Category Archives: Gardening

Garden Project

We’re adding a couple of raised beds in one portion of our garden this year, and thanks to some friends, we have free pallet wood to do it with. It’s not as easy as it looks! Dad and I worked on this all afternoon. We have 4 to make, the one below being the biggest at 3×8, and the others being 3×5.


Baker Creek Seed Giveaway

Jacqueline at Deep Roots At Home is hosting a giveaway of Baker Creek heirloom seeds!

We ordered seeds from Baker Creek for the first time this year, and are really looking forward to our heirloom vegetables! I WILL be posting about our garden (with pictures) very soon!

Go on over and enter the Baker Creek Gardener’s Giveaway!

Yes, Indeed! No laughing, please…

A few weeks ago, we received a never-before-heard-by-us automated phone call – using what Daddy said is called a “reverse-911” system, we were alerted to the fact that our neighborhood was being sprayed for mosquitoes. Between the hours of 9PM and 3AM we were to turn off our air conditioners, close the windows, and keep all our pets inside. … there was a shocked pause in our living room as this news was related. This has never happened here before! But we have had a horrible year with these new zebra-striped Asian Tiger Mosquitoes.

Great. {hear the sarcasm dripping?} So our first thought was that our three outdoor rabbits would have to be brought in overnight (done it twice – once because of extreme heat, and another time because of loose dogs attacking them), but following on it’s heels was a picture of our nice little organic-ish backyard garden covered in chemical residue. Eww. After a short consultation everyone broke off to their individual tasks. Cages were wiped down and prepared for rabbit habitation, newspaper was spread in the kitchen, rabbit food bowls were refilled, AND… tarps were pulled out of the garage. Yes indeed, we are going to protect our garden no matter how difficult they make it! 😀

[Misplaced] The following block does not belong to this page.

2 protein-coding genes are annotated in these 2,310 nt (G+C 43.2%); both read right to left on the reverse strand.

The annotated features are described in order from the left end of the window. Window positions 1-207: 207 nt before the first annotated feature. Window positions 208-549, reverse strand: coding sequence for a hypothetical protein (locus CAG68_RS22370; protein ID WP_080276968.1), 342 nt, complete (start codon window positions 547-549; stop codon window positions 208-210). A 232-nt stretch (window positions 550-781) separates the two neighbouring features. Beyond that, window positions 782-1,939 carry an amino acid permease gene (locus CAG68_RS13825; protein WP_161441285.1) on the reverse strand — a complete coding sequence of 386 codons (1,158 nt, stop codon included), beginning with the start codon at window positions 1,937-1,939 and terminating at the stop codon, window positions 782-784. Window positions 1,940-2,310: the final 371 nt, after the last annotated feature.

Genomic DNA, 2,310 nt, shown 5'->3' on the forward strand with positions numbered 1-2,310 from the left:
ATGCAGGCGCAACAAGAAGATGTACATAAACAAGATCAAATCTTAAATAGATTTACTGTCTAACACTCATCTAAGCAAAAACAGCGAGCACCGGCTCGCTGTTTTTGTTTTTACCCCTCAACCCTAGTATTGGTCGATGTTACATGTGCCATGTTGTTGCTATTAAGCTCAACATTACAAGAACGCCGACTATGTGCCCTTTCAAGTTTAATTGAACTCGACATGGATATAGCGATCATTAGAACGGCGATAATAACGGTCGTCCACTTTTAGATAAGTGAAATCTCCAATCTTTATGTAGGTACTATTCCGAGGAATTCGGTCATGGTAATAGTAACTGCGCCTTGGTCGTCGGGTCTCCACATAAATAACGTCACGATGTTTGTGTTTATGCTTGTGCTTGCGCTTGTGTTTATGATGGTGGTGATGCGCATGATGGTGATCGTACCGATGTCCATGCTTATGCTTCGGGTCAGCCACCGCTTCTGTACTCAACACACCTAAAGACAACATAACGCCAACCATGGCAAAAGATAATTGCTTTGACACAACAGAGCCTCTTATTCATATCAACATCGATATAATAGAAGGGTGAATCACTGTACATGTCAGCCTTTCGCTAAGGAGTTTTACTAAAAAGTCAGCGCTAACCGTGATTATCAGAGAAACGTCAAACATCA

The next morning, I couldn’t resist going out to take some pictures of our strange-looking yard.

from our back porch

our yard

looking into our neighbor’s yard where we also have things planted

The mosquitoes do seem a little more manageable, but we can’t decide which was the greater of two evils: nasty stripey mosquitoes, or disgusting chemical spray.

More Canning!

We’ve had a very interesting gardening year! One of the more amusing incidents has to do with hot peppers, Yellow Hungarian Wax peppers specifically.

At the beginning of the year as we were going through our seed collection, Lady L noticed that most of our hot pepper seeds were a few years old. We’ve had problems with germination on seeds this old in the past, and weren’t sure how they’d do this year, and then also, if we didn’t use them all, if they’d even be worth trying next year. So she and Daddy came to the conclusion that we should just plant all our remaining hot pepper seeds. No one bothered to count how many little seeds were actually in those poor flimsy paper packages. They just started planting.

Lady L started feeling a bit of mis-giving when the seeds didn’t seem to stop coming, and the pots full of dirt and seeds kept piling up. But hey, we could always sell some extra peppers, or even give some plants away, or whatever, right? Besides, the germination rate should be in the 50% range! We had Jalapeno, Anaheim, Pablano, Cayenne, and those lovely Hungarian Wax peppers. When the seeds finally sprouted, the grand total count came to 109 plants. And we decided to keep them all.